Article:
Social media and sports are like macaroni and cheese or peanut butter and jelly…they just go together and make the world a better place.
If you go back to 2005 (16 years ago) and were in to sports, you followed your local teams because that’s all you had access to. Sure, there might be a few different Canadian NHL teams broadcast on Hockey Night in Canada once a week, but that was it. That meant that if someone came to your place, and knew you were a sports fan, that you were a big supporter of your hometown teams…same as your parents and possible the same as their parents.
That’s not the case anymore. Now, one family can have five different teams supported by five different people all living together under one roof. The thing is that it’s not that uncommon.
If you put satellite television and online streaming options aside, nothing has helped that like social media.
It doesn’t matter if you’re into soccer or baseball or hockey or basketball…you can follow any team in any league anywhere in the world.
If you’re a Liverpool FC fan who lives in Manitoba and can’t watch every game, then you can follow the team on Instagram and Twitter to get updates from when the starting lineups are announced until the final whistle blows.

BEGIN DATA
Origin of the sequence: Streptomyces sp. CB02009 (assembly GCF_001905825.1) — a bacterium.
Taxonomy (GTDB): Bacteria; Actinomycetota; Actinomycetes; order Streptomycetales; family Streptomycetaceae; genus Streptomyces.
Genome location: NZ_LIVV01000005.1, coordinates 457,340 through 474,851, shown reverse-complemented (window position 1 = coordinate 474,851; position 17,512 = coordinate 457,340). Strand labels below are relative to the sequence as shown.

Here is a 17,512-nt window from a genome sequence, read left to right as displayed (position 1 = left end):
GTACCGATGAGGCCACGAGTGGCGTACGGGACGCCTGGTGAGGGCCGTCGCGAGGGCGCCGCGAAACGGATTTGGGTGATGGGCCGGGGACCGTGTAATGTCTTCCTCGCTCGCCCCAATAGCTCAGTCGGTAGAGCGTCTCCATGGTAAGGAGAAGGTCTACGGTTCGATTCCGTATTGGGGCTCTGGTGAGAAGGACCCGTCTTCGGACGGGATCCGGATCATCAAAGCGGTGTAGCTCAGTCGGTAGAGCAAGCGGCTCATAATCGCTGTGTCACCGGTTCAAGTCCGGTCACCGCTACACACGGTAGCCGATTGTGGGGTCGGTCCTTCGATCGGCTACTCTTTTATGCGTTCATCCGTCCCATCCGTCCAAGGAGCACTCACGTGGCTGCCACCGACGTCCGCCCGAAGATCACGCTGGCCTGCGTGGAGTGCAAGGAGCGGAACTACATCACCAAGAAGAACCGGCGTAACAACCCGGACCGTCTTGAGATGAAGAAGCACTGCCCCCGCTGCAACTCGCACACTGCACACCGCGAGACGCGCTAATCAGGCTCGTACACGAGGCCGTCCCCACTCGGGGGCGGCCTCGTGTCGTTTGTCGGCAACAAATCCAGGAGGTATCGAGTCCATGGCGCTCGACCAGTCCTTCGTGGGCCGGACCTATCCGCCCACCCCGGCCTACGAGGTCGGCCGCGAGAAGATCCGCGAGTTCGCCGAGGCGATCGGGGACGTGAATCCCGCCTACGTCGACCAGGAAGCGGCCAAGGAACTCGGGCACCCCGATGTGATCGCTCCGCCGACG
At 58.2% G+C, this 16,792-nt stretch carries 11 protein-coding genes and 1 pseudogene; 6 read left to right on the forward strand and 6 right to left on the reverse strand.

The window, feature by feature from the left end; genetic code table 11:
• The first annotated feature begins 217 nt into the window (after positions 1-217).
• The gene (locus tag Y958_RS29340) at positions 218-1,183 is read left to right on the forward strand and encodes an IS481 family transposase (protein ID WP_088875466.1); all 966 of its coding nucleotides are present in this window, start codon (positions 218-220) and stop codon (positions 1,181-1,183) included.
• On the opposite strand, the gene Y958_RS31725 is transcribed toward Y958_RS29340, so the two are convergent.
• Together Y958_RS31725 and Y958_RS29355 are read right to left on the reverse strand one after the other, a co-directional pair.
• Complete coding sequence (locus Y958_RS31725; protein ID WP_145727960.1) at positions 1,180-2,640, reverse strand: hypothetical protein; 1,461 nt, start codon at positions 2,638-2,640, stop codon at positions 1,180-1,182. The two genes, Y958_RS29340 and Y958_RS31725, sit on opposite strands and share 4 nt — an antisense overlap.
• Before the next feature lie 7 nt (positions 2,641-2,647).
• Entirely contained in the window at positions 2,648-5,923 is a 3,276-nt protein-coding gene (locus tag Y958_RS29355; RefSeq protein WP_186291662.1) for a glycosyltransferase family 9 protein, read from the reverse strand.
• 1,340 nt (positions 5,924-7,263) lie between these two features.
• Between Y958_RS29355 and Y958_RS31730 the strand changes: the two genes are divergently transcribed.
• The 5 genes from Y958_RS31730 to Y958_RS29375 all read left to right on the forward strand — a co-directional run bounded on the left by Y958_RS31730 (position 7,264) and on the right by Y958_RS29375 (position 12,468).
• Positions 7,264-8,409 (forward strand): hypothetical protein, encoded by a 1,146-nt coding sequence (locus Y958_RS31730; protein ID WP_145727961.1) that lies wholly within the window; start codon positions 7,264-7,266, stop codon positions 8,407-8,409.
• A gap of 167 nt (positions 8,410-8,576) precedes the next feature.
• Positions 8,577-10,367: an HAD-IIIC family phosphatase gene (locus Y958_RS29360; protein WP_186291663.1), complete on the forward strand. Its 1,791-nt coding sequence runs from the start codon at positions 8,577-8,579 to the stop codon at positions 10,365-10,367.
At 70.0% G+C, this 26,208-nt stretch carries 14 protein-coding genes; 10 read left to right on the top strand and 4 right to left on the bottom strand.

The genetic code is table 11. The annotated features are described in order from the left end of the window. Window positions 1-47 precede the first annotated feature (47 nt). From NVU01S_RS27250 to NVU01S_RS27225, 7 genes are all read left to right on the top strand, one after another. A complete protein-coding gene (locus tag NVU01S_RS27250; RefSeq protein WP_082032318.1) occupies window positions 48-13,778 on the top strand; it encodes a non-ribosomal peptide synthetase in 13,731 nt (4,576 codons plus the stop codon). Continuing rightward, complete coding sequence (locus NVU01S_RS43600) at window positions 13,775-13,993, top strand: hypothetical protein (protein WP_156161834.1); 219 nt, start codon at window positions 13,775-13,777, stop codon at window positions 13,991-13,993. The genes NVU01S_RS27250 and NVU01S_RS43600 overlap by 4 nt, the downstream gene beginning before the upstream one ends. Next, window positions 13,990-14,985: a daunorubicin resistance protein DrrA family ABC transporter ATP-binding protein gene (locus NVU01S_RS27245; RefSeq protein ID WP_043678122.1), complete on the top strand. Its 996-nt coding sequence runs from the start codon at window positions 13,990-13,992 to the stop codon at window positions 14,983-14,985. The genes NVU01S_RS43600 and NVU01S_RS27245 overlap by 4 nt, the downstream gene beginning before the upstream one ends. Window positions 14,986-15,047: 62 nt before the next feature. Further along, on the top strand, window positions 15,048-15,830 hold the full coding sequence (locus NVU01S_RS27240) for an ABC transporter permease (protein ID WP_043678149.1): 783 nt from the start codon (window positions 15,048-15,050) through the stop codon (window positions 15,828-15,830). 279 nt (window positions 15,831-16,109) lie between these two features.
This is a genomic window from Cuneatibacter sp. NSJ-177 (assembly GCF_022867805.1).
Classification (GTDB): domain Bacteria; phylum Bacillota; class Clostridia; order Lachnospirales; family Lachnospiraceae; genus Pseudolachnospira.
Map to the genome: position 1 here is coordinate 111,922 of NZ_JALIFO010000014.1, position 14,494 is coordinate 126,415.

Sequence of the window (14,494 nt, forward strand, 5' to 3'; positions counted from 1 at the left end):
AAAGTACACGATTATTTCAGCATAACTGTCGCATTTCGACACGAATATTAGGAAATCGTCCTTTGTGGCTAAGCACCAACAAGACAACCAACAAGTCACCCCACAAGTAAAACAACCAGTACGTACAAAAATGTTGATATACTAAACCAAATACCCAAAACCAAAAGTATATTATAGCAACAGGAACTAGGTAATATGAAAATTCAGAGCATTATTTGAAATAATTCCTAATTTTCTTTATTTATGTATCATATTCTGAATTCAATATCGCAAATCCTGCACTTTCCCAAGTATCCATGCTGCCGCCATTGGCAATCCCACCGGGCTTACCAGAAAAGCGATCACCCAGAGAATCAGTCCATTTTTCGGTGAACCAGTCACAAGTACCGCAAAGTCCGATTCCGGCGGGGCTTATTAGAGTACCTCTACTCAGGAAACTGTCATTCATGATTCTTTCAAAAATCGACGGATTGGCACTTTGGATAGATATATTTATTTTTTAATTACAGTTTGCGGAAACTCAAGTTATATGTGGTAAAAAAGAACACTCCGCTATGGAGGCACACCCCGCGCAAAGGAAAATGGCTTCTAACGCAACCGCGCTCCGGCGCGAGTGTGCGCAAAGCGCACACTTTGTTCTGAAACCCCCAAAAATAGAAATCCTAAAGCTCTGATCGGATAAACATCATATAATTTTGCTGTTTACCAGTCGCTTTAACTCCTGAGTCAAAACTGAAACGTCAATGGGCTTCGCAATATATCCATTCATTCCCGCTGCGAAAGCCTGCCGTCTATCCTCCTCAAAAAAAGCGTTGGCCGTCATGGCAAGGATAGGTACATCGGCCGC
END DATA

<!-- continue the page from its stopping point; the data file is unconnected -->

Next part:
If you’re a hockey fan in Ontario who wants to cheer for the Belfast Giants of the EIHL in the UK, then you like their social media channels for the in-game updates and join the supporters group on Facebook to talk about the latest game with other Giants fans. Other than not physically being at the games, there isn’t much of a difference.
Another way social media has made sports better for the fans is that it makes the players accessible. Professional athletes are no longer just people you hear about on the radio or see pictures of in magazines. Your favourite players on your favourite teams are people you follow on Twitter or Instagram and they may even follow you back.
Social media and sports isn’t just a pairing that is good for fans…it’s also good for the teams.
Say you’re a big junior hockey fan and your local Junior ‘A’ hockey team starts following you on Twitter and interacting with you. How much more likely are you then to promote the team on your account to your followers? By simply hitting follow and giving you a like or two, the team has gained a bigger audience without spending any money.
How much more likely are you to buy a jersey if the team and/or player not only follows you on Twitter/Instagram but actually interacts with you? How much more likely are you to buy tickets to see them play?
Like I said at the start…social media and sports just go together.
I’ve experienced this first-hand on both ends and I’m sure I’m not the only one. Tell me how social media has made the sports and teams and athletes you love more accessible.